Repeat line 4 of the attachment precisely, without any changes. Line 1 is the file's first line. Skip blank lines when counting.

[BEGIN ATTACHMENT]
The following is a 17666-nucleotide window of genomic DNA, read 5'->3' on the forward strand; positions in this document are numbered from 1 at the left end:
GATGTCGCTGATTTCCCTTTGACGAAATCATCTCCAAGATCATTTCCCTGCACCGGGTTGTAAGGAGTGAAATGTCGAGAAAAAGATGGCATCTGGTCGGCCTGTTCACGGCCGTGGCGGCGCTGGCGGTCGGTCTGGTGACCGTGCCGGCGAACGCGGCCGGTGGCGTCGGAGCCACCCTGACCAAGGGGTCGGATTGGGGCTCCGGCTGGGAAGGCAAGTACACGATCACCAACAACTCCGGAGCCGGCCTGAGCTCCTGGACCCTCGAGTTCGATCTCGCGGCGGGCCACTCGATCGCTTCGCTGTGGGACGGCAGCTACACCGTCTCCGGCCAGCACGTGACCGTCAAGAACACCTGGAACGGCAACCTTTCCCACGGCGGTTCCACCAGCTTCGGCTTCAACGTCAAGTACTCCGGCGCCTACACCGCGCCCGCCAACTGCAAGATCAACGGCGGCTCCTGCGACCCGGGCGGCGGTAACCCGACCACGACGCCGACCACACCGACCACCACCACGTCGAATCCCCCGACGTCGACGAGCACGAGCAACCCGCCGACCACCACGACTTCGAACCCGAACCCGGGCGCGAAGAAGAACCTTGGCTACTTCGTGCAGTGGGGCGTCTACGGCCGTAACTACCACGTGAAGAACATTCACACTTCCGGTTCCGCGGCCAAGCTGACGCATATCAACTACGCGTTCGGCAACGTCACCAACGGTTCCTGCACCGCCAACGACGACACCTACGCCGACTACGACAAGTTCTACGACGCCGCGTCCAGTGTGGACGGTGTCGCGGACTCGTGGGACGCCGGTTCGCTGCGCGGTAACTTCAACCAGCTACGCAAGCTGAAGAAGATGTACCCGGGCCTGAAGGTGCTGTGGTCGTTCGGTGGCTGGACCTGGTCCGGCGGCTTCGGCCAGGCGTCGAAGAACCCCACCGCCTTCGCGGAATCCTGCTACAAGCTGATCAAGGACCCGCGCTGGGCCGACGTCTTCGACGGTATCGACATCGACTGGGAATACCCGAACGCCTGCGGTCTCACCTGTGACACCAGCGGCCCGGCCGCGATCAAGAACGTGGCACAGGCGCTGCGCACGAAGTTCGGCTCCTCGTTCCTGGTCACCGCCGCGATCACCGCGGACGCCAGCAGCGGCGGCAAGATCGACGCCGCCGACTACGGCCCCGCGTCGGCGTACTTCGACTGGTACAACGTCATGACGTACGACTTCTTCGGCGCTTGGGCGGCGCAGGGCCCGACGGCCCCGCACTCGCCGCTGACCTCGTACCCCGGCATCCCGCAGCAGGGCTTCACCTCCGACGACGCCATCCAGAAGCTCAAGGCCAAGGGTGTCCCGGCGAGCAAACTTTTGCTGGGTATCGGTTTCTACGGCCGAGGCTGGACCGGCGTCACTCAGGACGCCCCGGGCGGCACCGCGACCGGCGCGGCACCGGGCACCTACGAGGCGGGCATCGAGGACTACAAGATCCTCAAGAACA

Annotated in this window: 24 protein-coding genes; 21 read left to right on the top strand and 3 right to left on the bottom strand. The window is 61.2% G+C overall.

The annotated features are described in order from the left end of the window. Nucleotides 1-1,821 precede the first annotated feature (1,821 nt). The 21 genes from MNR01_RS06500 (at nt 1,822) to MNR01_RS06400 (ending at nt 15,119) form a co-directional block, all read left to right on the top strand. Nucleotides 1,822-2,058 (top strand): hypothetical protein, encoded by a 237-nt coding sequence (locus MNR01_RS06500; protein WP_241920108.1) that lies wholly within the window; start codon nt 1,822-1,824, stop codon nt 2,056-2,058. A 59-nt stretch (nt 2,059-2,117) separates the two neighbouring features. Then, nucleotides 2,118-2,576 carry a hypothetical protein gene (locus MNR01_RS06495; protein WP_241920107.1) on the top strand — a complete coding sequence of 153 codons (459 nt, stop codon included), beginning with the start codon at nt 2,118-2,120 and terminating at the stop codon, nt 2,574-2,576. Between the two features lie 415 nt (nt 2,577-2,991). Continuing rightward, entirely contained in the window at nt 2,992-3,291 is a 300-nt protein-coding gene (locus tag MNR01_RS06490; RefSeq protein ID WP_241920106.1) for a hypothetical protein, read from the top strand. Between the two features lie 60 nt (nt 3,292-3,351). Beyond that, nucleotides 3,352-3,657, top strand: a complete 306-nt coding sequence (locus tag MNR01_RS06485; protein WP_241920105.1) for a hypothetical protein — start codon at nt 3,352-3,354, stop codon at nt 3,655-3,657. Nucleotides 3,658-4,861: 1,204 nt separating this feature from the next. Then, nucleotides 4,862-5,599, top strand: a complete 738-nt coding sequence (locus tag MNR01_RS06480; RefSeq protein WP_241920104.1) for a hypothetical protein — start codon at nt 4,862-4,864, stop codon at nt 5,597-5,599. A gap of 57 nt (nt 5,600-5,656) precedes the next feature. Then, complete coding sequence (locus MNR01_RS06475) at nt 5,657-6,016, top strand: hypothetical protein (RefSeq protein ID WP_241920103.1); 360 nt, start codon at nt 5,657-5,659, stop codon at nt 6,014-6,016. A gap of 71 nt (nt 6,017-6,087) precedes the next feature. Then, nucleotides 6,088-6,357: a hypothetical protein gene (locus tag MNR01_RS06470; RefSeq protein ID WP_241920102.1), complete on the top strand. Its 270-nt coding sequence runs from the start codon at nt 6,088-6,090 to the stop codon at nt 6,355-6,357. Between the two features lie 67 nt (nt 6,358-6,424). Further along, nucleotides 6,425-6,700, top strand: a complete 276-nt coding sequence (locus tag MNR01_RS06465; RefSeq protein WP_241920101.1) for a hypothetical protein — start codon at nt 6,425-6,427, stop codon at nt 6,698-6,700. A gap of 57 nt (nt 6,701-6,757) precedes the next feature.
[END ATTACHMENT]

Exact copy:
The annotated features are described in order from the left end of the window. Nucleotides 1-1,821 precede the first annotated feature (1,821 nt). The 21 genes from MNR01_RS06500 (at nt 1,822) to MNR01_RS06400 (ending at nt 15,119) form a co-directional block, all read left to right on the top strand. Nucleotides 1,822-2,058 (top strand): hypothetical protein, encoded by a 237-nt coding sequence (locus MNR01_RS06500; protein WP_241920108.1) that lies wholly within the window; start codon nt 1,822-1,824, stop codon nt 2,056-2,058. A 59-nt stretch (nt 2,059-2,117) separates the two neighbouring features. Then, nucleotides 2,118-2,576 carry a hypothetical protein gene (locus MNR01_RS06495; protein WP_241920107.1) on the top strand — a complete coding sequence of 153 codons (459 nt, stop codon included), beginning with the start codon at nt 2,118-2,120 and terminating at the stop codon, nt 2,574-2,576. Between the two features lie 415 nt (nt 2,577-2,991). Continuing rightward, entirely contained in the window at nt 2,992-3,291 is a 300-nt protein-coding gene (locus tag MNR01_RS06490; RefSeq protein ID WP_241920106.1) for a hypothetical protein, read from the top strand. Between the two features lie 60 nt (nt 3,292-3,351). Beyond that, nucleotides 3,352-3,657, top strand: a complete 306-nt coding sequence (locus tag MNR01_RS06485; protein WP_241920105.1) for a hypothetical protein — start codon at nt 3,352-3,354, stop codon at nt 3,655-3,657. Nucleotides 3,658-4,861: 1,204 nt separating this feature from the next. Then, nucleotides 4,862-5,599, top strand: a complete 738-nt coding sequence (locus tag MNR01_RS06480; RefSeq protein WP_241920104.1) for a hypothetical protein — start codon at nt 4,862-4,864, stop codon at nt 5,597-5,599. A gap of 57 nt (nt 5,600-5,656) precedes the next feature. Then, complete coding sequence (locus MNR01_RS06475) at nt 5,657-6,016, top strand: hypothetical protein (RefSeq protein ID WP_241920103.1); 360 nt, start codon at nt 5,657-5,659, stop codon at nt 6,014-6,016. A gap of 71 nt (nt 6,017-6,087) precedes the next feature. Then, nucleotides 6,088-6,357: a hypothetical protein gene (locus tag MNR01_RS06470; RefSeq protein ID WP_241920102.1), complete on the top strand. Its 270-nt coding sequence runs from the start codon at nt 6,088-6,090 to the stop codon at nt 6,355-6,357. Between the two features lie 67 nt (nt 6,358-6,424). Further along, nucleotides 6,425-6,700, top strand: a complete 276-nt coding sequence (locus tag MNR01_RS06465; RefSeq protein WP_241920101.1) for a hypothetical protein — start codon at nt 6,425-6,427, stop codon at nt 6,698-6,700. A gap of 57 nt (nt 6,701-6,757) precedes the next feature.